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Erik Morales: The First Four Division WBC Champ

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Erik Morales: The First Four Division WBC Champ

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Erik Morales: The First Four Division WBC Champ

Erik Morales, also known as “El Terrible,” has proven himself as one of the greatest smaller weight professional boxers in history. His career accomplishments are a testament to his unquestionable talent and dedication, as he accomplished something that had never been done before in becoming the first boxer to win titles in four different divisions of the World Boxing Council (WBC). From super bantamweight to light welterweight Morales made history with his exceptional skills and memorable bouts.

Let’s take a look at this remarkable fighter’s life and achievements.

Early Life and Beginnings in Boxing

Erik Isaac Morales Elvira, born on Sept. 1, 1976, in the northern part of Tijuana, Mexico, was destined for the boxing world. Morales’ introduction to boxing was unconventional, given that he is the son of former fighter José “Olivaritos” Morales and Isabel Elvira.

Erik had a boxing ring as his playground, and by age five, was put up to box against an opponent twice his age. Despite his first defeat, it marked the start of an illustrious amateur career where he showcased his resilience and determination, totaling 144 fights with only nine defeats. This early exposure to the boxing world played a significant role in molding Morales into the legendary champion he became.

Professional Debut and Early Victories

Morales, showcasing an unwavering spirit, made a triumphant entry into the professional boxing scene on March 29, 1993, at 16. His debut match against José Orejel ended in a swift two-round knockout, setting the tone for his future career.

The early part of his career was significantly influenced by training sessions with established figures like Lupe Pintor and Mauro “Betillo” Gutiérrez, who recognized his potential and urged him to debut. His first year as a professional boxer saw him secure seven impressive victories, confirming that Morales was a force to be reckoned with.

In 1994, Morales stepped into the ring six times, winning every bout. His fight against José “Pepillo” Valdéz on December 19, 1994, was particularly noteworthy as he won the “Mundo Hispano” Super Bantamweight title. This victory was a critical moment in his career, leading him towards unprecedented heights in boxing.

Ascension to the Big Leagues and First World Title

The turning point in Morales’ rise to the top arrived when he signed with promoter Bob Arum, escalating him to unprecedented recognition in boxing. This new contract saw him go up against former world champions like Héctor Acero Sánchez and Kenny Mitchell, affirming his place among the sport’s elites. The ultimate test came on Sept. 6, 1997, when Morales faced off against Daniel Zaragoza for the World Boxing Council super-bantamweight title.

At only 21, he demonstrated exceptional skill and tenacity, knocking out Zaragoza in the 11th round to claim his first world title. Morales’ reign was formidable; he defended his title nine times, including a notable victory over double former world champion Junior “Poison” Jones and adding the WBO super-bantamweight title to his accomplishments. These wins solidified his place in the big leagues and marked the onset of his remarkable journey toward becoming a four-division WBC champion.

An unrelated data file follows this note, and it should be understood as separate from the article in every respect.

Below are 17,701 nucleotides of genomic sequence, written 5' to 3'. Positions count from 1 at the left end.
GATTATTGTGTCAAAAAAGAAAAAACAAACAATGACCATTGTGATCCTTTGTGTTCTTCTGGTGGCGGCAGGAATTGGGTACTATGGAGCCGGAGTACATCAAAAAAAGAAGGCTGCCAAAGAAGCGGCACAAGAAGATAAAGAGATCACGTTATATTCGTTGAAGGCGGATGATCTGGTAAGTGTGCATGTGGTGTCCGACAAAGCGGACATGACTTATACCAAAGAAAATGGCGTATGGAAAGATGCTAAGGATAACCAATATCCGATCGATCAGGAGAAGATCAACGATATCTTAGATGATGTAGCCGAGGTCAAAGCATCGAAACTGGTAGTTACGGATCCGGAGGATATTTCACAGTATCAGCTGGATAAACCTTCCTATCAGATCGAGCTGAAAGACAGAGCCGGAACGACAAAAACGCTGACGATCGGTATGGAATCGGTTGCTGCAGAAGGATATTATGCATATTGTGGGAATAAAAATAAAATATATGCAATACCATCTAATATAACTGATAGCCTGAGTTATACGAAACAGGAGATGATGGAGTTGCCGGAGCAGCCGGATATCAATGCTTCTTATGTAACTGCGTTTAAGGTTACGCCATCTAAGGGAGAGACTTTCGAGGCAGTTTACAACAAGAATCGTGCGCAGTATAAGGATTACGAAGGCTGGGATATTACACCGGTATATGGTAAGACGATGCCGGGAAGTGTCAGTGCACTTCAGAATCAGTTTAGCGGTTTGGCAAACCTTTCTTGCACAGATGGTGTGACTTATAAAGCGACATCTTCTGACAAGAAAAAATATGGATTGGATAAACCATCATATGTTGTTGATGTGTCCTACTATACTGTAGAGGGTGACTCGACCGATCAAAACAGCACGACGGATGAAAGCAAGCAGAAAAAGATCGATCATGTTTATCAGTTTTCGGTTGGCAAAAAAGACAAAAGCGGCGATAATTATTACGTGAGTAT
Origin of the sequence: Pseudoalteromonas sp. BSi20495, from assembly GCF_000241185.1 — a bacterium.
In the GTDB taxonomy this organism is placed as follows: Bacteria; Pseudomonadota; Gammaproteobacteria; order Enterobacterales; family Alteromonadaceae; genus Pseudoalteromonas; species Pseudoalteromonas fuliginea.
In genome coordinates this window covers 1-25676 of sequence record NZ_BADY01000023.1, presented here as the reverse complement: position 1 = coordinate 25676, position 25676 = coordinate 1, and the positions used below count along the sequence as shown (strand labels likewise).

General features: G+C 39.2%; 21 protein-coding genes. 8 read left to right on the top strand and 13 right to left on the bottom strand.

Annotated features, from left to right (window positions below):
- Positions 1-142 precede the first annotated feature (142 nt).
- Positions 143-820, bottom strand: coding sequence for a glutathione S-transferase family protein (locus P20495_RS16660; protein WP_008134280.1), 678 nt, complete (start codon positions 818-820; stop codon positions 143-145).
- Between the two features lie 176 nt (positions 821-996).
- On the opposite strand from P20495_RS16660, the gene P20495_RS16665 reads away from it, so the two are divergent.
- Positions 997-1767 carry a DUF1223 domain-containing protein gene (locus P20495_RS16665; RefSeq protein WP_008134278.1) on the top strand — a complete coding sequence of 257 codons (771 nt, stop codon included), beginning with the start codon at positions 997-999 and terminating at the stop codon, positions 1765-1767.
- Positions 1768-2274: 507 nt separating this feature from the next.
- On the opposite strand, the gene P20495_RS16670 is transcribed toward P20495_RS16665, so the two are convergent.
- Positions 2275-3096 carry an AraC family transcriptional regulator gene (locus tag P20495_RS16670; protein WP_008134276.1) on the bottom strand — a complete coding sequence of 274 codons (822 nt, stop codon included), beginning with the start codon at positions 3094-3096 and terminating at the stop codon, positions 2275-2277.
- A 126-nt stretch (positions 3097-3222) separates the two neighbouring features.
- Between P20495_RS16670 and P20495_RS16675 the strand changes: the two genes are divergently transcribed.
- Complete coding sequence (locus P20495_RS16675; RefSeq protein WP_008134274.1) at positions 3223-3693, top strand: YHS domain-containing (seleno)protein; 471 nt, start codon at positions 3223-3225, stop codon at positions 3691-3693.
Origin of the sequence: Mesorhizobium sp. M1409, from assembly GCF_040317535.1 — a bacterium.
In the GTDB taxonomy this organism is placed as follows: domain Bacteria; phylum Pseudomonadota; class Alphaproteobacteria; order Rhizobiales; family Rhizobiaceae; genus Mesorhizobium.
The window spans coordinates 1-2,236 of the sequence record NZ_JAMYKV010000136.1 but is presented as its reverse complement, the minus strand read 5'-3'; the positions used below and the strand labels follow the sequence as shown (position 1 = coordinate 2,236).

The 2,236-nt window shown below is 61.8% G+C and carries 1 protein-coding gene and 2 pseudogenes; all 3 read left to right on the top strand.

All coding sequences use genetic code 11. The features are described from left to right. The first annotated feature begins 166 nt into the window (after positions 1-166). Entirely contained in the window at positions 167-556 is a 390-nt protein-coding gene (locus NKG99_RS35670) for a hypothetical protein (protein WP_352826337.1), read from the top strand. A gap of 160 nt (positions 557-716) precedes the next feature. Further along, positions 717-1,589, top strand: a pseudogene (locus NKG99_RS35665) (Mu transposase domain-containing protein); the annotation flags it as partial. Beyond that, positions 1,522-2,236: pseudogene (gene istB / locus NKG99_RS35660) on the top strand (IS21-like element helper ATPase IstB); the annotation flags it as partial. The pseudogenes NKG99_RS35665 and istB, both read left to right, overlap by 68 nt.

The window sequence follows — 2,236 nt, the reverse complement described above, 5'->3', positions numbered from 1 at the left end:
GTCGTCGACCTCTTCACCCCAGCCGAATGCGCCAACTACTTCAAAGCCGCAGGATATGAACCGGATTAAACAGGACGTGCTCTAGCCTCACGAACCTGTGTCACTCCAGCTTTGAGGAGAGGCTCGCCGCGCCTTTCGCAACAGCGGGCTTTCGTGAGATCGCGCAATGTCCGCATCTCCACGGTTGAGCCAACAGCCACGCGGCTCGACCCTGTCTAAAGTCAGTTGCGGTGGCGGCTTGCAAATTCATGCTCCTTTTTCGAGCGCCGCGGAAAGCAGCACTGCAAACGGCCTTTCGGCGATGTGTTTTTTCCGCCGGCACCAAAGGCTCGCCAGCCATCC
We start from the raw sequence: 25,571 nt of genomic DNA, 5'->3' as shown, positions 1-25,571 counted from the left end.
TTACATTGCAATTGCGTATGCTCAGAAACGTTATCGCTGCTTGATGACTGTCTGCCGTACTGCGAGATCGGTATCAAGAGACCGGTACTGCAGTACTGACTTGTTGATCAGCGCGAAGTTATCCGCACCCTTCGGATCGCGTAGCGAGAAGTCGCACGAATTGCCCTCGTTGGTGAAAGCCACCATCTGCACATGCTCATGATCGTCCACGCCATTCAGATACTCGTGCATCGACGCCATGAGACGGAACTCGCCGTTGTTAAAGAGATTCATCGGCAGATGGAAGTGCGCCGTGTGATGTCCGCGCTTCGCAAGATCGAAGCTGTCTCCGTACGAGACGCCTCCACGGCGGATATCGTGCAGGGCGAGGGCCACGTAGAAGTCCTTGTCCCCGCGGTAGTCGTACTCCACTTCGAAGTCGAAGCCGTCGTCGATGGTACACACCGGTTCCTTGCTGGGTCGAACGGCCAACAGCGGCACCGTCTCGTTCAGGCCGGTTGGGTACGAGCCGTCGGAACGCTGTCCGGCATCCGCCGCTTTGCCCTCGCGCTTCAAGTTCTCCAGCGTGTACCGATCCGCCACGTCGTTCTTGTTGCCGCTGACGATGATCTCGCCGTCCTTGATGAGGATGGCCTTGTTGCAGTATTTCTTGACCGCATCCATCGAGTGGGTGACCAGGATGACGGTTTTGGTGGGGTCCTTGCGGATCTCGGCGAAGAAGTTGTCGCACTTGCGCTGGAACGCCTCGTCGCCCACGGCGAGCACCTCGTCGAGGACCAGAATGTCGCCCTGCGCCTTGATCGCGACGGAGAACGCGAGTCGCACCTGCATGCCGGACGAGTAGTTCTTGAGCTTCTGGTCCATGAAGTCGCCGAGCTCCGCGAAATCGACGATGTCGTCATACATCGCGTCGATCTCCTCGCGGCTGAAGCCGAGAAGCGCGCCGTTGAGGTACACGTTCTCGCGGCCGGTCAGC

Morales would battle fellow countryman/hall of famer Marco Antonio Barrera in an epic trilogy of fights beginning with the first in February 2000.

Return from Retirement and Historic Victory

Morales came out of retirement in March 2010 at the age of 33 to fight Nicaraguan José Alfaro in Monterrey at 147 pounds. Despite the break, Morales showcased his indomitable spirit, emerging victorious against his adversary and winning the WBC International welterweight championship. The return journey wasn’t devoid of challenges. In April 2011, he faced Argentine Marcos Maidana, where an early blow to his right eye resulted in significant inflammation. Morales fought gallantly for 11 rounds despite the hindrance, narrowly losing by decision.

After aligning with Golden Boy Promotions, Morales returned to the ring on Sept. 17, 2011, in Las Vegas for a shot at the vacant super light welterweight title. He was matched against top-ranked Pablo César Cano, who was filling in for the injured Argentine Lucas Mathysse. Morales, harnessing his vast experience and unrivaled determination, won by TKO in 10 rounds. The fight was ultimately stopped as Cano, suffering from a broken cheekbone and a deep cut on his eyebrow, could not continue.

This victory made Morales the first Mexican to win four world titles in different divisions, an incredible accomplishment further amplified by all his belts being “Green and Gold.”

Morales’ illustrious career finally concluded in June 2014 when he officially announced his retirement from professional boxing. Despite experiencing two consecutive losses against American Danny García to close out his career, Morales’ remarkable career inspires boxing enthusiasts worldwide. His journey, marked by resilience, unwavering dedication, and undeniable talent, will forever be remembered in the annals of boxing history.

Indeed, the legacy of Erik Morales will continue to influence aspiring boxers for generations to come, and his matches will always hold a special place in the hearts of online sports betting enthusiasts.

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Michael is the CEO of Last Word On Sports INC and is happy to be involved with Big Fight Weekend. He is credentialed with several international governing bodies. He cites the Hagler-Leonard fight as his introduction to boxing--and what an introduction that was!

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